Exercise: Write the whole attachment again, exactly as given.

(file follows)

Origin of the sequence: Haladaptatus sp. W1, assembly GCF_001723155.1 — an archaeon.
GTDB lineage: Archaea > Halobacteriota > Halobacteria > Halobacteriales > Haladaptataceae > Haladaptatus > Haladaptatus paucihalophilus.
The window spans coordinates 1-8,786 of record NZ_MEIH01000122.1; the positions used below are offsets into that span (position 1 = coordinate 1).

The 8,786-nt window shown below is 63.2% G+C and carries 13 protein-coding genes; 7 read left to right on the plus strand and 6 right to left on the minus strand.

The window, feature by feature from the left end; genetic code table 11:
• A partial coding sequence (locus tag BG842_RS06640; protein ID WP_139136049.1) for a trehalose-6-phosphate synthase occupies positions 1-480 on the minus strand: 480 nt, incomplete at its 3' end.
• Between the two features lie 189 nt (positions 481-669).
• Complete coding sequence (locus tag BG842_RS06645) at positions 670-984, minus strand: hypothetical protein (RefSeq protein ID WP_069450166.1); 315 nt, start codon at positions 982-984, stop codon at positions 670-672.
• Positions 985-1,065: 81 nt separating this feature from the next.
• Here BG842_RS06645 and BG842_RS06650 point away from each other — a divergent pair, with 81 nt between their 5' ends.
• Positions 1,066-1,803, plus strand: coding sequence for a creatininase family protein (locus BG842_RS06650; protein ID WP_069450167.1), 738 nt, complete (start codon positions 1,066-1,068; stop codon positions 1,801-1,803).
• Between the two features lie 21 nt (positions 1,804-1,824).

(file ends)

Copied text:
Origin of the sequence: Haladaptatus sp. W1, assembly GCF_001723155.1 — an archaeon.
GTDB lineage: Archaea > Halobacteriota > Halobacteria > Halobacteriales > Haladaptataceae > Haladaptatus > Haladaptatus paucihalophilus.
The window spans coordinates 1-8,786 of record NZ_MEIH01000122.1; the positions used below are offsets into that span (position 1 = coordinate 1).

The 8,786-nt window shown below is 63.2% G+C and carries 13 protein-coding genes; 7 read left to right on the plus strand and 6 right to left on the minus strand.

The window, feature by feature from the left end; genetic code table 11:
• A partial coding sequence (locus tag BG842_RS06640; protein ID WP_139136049.1) for a trehalose-6-phosphate synthase occupies positions 1-480 on the minus strand: 480 nt, incomplete at its 3' end.
• Between the two features lie 189 nt (positions 481-669).
• Complete coding sequence (locus tag BG842_RS06645) at positions 670-984, minus strand: hypothetical protein (RefSeq protein ID WP_069450166.1); 315 nt, start codon at positions 982-984, stop codon at positions 670-672.
• Positions 985-1,065: 81 nt separating this feature from the next.
• Here BG842_RS06645 and BG842_RS06650 point away from each other — a divergent pair, with 81 nt between their 5' ends.
• Positions 1,066-1,803, plus strand: coding sequence for a creatininase family protein (locus BG842_RS06650; protein ID WP_069450167.1), 738 nt, complete (start codon positions 1,066-1,068; stop codon positions 1,801-1,803).
• Between the two features lie 21 nt (positions 1,804-1,824).